Learning Points: Hashicorp Vault

In this video, Rob Barnes, a developer advocate from Hashicorp, talks about the services provided by Hashicorp Vault.


Vault handles machine-to-machine authentication and authorization.

  • Secret management platform - Platform to store credentials.
  • Identity broker - Brokers identity on behalf of other platforms and databases.
  • Encryption as a service - Cryptographic solutions to manage own keys or government’s keys.

Vault’s fundamental abstraction is the idea of secrets engines. Secrets engines are different Vault components which store, generate or encrypt secrets. The client has to specify with filesystem-like identifiers to select the secret engine to use.

Engine Type 1: KV Secrets

The client provides a secret to Vault API. Vault encrypts the secret and stores in a storage backend. If the storage is breached, the secrets remain safe. The applications have to retrieve the secrets through Vault. Vault can also rotate secrets by using a new key for new secrets and re-encrypting the old secrets in storage.

In the second version of KV engine, a number of secret versions are retained. this enables the older versions to be retrievable in case of unwanted deletion or updates.

Engine Type 2: Dynamic Secrets

With dynamic secrets, Vault generates credentials for a particular database or platform only when the client wants to access it. There are no long-living secrets to be stolen outside of Vault. Imagine that a sample application, there exists a profile API that requires access to a Postgres database.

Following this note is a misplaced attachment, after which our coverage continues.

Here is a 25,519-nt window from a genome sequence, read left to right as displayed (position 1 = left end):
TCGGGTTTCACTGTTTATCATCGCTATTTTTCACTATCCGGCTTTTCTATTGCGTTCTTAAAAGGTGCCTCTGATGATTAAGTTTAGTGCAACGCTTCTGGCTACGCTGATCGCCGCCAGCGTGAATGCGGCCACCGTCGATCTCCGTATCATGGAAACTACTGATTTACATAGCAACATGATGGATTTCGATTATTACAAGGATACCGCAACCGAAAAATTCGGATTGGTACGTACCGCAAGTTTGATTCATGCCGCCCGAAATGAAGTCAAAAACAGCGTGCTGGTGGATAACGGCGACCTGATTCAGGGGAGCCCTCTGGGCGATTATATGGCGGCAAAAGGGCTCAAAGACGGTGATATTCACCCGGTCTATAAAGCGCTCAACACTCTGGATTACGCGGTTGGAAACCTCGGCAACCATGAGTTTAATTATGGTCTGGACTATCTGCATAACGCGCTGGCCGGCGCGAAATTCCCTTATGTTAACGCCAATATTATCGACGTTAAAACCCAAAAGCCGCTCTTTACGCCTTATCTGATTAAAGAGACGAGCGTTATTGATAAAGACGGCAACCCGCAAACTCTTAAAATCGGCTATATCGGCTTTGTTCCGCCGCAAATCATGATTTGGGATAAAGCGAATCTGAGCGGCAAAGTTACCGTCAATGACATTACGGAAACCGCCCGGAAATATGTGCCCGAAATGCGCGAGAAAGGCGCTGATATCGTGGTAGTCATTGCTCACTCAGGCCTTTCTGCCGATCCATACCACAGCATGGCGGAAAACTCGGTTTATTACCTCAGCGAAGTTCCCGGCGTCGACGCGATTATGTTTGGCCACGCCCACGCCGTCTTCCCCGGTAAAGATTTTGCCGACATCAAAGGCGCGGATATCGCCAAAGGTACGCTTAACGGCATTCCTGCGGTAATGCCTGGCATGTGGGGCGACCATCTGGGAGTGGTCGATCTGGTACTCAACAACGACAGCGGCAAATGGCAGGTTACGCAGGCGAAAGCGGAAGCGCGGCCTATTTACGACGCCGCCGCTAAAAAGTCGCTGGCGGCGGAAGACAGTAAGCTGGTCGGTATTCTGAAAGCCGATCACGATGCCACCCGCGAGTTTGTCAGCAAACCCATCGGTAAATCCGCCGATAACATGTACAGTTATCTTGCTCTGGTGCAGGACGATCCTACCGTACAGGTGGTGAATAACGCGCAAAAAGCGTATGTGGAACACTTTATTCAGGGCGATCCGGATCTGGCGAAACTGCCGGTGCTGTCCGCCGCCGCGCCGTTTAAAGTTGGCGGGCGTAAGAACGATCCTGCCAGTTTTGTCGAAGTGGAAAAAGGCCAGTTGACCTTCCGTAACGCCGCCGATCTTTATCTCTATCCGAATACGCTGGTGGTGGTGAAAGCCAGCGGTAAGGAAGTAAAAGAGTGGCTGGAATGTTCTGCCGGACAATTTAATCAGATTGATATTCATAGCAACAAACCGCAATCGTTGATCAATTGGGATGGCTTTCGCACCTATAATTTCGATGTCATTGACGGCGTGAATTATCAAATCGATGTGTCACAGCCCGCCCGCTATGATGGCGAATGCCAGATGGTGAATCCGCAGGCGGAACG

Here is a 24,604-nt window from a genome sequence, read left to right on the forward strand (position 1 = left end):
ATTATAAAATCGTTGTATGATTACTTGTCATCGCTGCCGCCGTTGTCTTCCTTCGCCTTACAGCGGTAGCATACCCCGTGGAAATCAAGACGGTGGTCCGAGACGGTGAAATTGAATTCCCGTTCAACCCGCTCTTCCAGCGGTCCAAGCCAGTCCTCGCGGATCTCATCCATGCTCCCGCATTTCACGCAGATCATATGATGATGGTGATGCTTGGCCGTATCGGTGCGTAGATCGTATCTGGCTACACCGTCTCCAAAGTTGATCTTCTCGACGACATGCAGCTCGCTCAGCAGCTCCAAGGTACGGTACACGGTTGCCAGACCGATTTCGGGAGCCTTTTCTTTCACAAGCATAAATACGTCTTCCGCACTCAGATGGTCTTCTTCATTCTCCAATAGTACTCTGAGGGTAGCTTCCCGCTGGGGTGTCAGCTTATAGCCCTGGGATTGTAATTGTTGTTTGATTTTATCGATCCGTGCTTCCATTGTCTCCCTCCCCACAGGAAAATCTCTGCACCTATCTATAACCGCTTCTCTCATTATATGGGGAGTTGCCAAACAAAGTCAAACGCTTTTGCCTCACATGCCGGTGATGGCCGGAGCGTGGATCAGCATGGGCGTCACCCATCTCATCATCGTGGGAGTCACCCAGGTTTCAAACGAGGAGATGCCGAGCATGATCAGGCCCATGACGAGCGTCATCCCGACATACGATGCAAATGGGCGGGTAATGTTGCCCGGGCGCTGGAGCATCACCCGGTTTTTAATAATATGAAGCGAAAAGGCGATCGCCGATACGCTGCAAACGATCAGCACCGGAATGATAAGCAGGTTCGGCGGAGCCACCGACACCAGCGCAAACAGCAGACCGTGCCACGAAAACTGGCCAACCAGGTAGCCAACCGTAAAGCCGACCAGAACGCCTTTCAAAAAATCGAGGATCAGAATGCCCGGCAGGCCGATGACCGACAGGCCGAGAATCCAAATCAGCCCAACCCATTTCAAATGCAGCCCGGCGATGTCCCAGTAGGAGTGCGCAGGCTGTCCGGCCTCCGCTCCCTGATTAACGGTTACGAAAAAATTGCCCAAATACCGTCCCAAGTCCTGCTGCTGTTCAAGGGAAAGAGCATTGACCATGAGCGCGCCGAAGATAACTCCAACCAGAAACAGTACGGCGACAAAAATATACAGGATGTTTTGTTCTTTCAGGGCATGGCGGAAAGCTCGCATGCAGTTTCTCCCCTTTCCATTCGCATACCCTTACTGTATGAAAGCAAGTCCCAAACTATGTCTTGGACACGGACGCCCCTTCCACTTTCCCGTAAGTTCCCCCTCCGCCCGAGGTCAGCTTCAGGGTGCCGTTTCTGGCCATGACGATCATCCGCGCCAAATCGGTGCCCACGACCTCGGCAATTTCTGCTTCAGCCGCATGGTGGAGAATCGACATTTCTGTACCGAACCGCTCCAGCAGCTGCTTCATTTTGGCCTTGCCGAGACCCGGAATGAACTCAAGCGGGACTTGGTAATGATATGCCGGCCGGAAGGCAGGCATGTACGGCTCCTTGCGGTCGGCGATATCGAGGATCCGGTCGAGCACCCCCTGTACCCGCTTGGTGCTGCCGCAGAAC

• The application authenticates to Vault via methods such as such as OIDC/JWT, Okta, Github etc.
  • Once authenticated, Vault creates new secrets on the target platform with a short-lived TTL. For example, a new user and password are created on the Postgres database.
  • Vault returns a Vault-token which includes authorization details such as which Vault APIs are usable.
  • The application requests for the database credentials with the token.
  • When the TTL is up, Vault revokes the database credentials.

Engine Type 3: Encryption Service

The burden of encryption and decryption with specific cryptographic protocols is moved from the application developers to Vault.

  • The application sends base64 encoded data to the encryption service by Vault.
  • Vault encrypts the data, appends the encryption versioning and returns the encrypted data.
  • The application stores the encrypted data in Vault or another database. Note that Vault does not act as a proxy in this case.

Vault as a Service

Hashicorp cloud platform provides this service in a virtual network via peer connection with the application’s virtual network. For example with peering in Azure, the network traffic stays within the Microsoft backbone infrastructure.

Credential Lifetime

The TTL depends on the configuration by the administrator. With longer TTLs, one pattern is to have the application cache the credentials from Vault to avoid refetching every API call.

This post is licensed under CC BY 4.0 by the author.